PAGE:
The 80s is often seen as the defining era of the teen movie. But while The Breakfast Club and Ferris Bueller's Day Off might have garnered all of the attention, it was Amy Heckerling and Cameron Crowe's 1982 comedy Fast Times At Ridgemont HIgh that started it all.
Released to little fanfare, with many expecting it to fail, the film became a surprise hit, showing the value of the teenage market.
Over 30 years on, just how much do you know about the film? Probably not this much...
(Images: All Star, Rex Features)
The film inspired a short-lived TV show simply called Fast Times. It featured a young Patrick Dempsey as Mike and the original actors behind Hand and Vargas. It was produced by the film's director Amy Heckerling and writer Cameron Crowe served as a creative consultant. It only lasted for seven episodes. You can see the original intro here.
While many of you probably know that writer Cameron Crowe went undercover at a high school to write the non-fiction book upon which the film is based, it's lesser known that actress Jennifer Jason Leigh did the same thing. At the age of 20, she took a job at the actual Perry's Pizza to get into character.
Despite becoming a cult classic, the film wasn't received well by critics at the time. Roger Ebert referred to it as "a scuz-pit of a movie".
Ever the method actor, Sean Penn disappeared so far into his character that he only answered as Spicoli during filming. On the final day of the film, he went up tot he cast and crew and said "I'm Sean".
The original book that the film was based on was almost called Stairway To Heaven. "If I remember correctly, the publisher was unshakable in the belief that the book would be confused with the movie Stairway to Heaven which was from the 40s" Cameron Crowe later explained. "In the end, someone at Simon & Schuster came up with the title Fast Times at Ridgemont High. Originally I thought it was terrible, it boils down the metaphor of the book to a little bullet. But the more I lived with it, the more I thought, it kinda works."
Actors who auditioned for roles that they didn't get include Michelle Pfieffer, Carrie Fisher, Elisabeth Shue, Ally Sheedy, Ralph Macchio and Matthew Broderick.
Fred Gwynne, best known as Herman Munster, was originally offered the chance to play Mr. Hand but he turned it down as he was offended by the sex and drugs in the script.
Weirdly, David Lynch was originally offered the chance to direct. He thought the script was funny but not a great fit for him. We agree. Wholeheartedly.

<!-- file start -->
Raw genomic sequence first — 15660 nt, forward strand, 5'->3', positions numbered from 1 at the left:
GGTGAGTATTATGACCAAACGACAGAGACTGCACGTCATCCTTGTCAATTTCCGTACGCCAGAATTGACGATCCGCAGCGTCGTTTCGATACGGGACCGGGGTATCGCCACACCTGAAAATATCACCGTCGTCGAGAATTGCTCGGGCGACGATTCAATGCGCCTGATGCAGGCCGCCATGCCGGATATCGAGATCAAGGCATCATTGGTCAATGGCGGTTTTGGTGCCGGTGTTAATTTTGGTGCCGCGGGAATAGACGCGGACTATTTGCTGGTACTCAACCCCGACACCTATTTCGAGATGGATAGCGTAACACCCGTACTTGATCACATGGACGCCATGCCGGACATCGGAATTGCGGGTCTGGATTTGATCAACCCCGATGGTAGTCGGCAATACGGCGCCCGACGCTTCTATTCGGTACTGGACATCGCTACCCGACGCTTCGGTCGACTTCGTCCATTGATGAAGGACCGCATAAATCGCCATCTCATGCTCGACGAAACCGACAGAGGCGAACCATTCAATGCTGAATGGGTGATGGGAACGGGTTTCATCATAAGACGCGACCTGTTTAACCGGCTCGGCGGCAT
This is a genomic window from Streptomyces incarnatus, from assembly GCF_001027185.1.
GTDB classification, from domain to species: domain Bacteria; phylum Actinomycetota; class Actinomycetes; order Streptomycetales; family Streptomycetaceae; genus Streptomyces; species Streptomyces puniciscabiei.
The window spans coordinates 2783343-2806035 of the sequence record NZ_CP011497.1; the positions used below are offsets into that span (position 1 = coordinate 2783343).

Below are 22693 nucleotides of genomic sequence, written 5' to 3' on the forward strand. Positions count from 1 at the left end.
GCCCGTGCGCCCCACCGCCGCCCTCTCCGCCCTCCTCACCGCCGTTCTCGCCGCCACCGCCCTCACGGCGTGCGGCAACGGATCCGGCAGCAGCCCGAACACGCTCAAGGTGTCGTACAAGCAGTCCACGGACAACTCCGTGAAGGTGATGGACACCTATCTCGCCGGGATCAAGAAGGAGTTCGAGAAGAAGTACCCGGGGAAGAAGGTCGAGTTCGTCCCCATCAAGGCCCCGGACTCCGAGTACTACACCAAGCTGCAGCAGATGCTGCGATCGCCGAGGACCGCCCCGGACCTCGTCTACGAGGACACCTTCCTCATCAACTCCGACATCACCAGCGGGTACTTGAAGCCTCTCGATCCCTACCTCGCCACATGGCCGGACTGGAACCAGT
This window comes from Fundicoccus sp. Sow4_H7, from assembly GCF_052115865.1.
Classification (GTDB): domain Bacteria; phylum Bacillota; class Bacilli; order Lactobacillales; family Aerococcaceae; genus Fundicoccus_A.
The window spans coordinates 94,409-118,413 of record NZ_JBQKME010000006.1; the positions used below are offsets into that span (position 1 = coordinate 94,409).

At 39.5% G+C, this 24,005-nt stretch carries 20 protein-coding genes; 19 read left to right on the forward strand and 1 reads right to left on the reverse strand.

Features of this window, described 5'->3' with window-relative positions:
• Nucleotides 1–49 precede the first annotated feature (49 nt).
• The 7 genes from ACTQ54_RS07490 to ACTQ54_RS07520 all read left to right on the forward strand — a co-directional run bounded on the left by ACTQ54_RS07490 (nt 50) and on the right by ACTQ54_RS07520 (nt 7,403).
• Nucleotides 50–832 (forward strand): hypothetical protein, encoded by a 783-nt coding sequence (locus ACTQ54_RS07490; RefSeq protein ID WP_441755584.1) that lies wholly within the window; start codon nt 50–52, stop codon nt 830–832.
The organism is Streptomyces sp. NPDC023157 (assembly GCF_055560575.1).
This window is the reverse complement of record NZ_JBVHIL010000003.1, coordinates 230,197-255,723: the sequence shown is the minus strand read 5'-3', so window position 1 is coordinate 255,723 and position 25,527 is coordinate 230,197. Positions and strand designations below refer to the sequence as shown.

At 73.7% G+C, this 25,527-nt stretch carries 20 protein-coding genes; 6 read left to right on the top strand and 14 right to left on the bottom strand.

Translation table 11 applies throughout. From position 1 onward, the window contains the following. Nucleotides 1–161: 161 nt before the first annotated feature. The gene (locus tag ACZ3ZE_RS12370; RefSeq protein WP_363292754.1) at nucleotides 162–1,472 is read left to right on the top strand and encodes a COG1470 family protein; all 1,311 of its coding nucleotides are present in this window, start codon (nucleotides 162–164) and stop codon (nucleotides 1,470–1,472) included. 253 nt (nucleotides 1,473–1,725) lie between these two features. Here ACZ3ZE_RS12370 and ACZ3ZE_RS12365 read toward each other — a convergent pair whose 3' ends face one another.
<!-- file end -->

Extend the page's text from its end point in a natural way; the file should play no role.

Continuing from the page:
It was director Amy Heckerling's idea to move the action to a mall, because "the mall was like the soda shop of the 1980s".
Before the release of the film, Vans were mainly popular with skateboarders. But after Sean Penn sported them in the film, they quickly became a national fad in the US.
There was no original music recorded for the film. As the budget was a low $5 million, one way to cut costs was to only use prerecorded music from Univeral's library.
The film was originally awarded an X rating by the MPAA so cuts had to be made to secure the much more commercially viable R rating. The bit that caused offence was the sex scene between Stacy and Damone, which had included full frontal nudity before.
Jodie Foster was originally approached to play the role of Stacy but she was focused on her studies at Yale. The part ultimately went to Jennifer Jason Leigh.
After the film was a surprise success ($27 million gross from a $5 million budget), producer Art Linson was keen to work with Cameron Crowe again. They developed a "spiritual sequel" called The Wild Life which focused on teenagers post-high school. It starred Eric Stoltz, Chris Penn, Rick Moranis and Lea Thompson. Interestingly, the film hasn't been released on DVD because of music rights issues. It was co-composed by Eddie Van Halen.
The pizza delivery guy in the infamous classroom scene is played by Taylor Negron, who went onto become one of the most commonly used "where have I seen that guy?" actors. He can be seen in The Last Boy Scout, Seinfeld, ER, Stuart Little, Curb Your Enthusiasm and playing a pizza guy again in Amy Heckerling's recent comedy Vamps.